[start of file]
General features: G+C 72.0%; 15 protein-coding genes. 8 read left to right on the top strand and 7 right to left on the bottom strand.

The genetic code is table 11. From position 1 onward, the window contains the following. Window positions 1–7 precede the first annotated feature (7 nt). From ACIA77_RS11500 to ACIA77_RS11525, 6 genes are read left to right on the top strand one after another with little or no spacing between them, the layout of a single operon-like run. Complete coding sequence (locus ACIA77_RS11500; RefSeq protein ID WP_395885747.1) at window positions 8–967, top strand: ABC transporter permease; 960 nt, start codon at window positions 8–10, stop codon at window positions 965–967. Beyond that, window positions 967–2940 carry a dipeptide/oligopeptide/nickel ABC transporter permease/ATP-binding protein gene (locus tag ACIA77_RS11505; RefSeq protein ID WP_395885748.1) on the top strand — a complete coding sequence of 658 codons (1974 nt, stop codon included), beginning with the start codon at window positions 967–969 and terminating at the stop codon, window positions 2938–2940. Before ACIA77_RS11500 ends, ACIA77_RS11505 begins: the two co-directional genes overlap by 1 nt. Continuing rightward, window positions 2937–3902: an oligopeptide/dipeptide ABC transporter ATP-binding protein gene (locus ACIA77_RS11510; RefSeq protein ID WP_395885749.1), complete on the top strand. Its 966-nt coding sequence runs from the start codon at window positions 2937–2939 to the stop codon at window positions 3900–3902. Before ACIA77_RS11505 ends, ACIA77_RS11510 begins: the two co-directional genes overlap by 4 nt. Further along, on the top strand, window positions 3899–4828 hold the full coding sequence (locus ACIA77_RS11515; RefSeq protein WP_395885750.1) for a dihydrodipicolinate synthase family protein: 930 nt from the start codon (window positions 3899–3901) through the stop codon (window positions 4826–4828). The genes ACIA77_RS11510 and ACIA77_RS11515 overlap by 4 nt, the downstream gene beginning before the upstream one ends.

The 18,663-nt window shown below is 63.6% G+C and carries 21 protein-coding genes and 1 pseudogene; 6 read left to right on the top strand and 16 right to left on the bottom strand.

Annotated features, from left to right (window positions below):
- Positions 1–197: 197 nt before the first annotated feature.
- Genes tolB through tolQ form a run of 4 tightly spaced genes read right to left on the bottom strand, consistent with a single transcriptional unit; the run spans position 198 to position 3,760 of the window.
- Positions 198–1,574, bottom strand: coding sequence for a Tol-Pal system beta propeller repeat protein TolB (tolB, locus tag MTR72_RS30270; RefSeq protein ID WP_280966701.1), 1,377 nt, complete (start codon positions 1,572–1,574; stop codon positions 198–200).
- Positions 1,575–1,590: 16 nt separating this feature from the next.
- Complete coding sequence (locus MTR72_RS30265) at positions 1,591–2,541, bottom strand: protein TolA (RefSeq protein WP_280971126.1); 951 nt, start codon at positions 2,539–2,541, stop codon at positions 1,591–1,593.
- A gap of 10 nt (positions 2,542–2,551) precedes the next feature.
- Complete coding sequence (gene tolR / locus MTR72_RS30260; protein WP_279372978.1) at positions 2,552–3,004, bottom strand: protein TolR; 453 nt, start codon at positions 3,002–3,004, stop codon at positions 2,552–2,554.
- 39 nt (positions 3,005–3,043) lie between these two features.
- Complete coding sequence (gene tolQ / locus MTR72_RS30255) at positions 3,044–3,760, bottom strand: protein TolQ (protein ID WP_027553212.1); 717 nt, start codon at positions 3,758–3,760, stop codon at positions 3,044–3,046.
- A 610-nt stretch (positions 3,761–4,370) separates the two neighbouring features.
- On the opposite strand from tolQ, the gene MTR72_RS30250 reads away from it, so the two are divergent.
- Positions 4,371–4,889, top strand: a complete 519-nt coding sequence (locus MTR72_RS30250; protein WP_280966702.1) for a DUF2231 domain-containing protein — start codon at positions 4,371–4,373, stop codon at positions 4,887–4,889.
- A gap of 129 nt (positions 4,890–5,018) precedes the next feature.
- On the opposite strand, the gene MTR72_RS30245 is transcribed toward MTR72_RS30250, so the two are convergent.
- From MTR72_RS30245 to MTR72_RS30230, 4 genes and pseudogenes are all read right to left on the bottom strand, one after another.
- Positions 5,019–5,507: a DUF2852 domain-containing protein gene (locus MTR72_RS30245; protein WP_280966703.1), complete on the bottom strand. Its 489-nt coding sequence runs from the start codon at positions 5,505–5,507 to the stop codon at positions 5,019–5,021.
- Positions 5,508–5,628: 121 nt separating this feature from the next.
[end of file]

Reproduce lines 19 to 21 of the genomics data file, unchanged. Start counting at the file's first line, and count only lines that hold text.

- From MTR72_RS30245 to MTR72_RS30230, 4 genes and pseudogenes are all read right to left on the bottom strand, one after another.
- Positions 5,019–5,507: a DUF2852 domain-containing protein gene (locus MTR72_RS30245; protein WP_280966703.1), complete on the bottom strand. Its 489-nt coding sequence runs from the start codon at positions 5,505–5,507 to the stop codon at positions 5,019–5,021.
- Positions 5,508–5,628: 121 nt separating this feature from the next.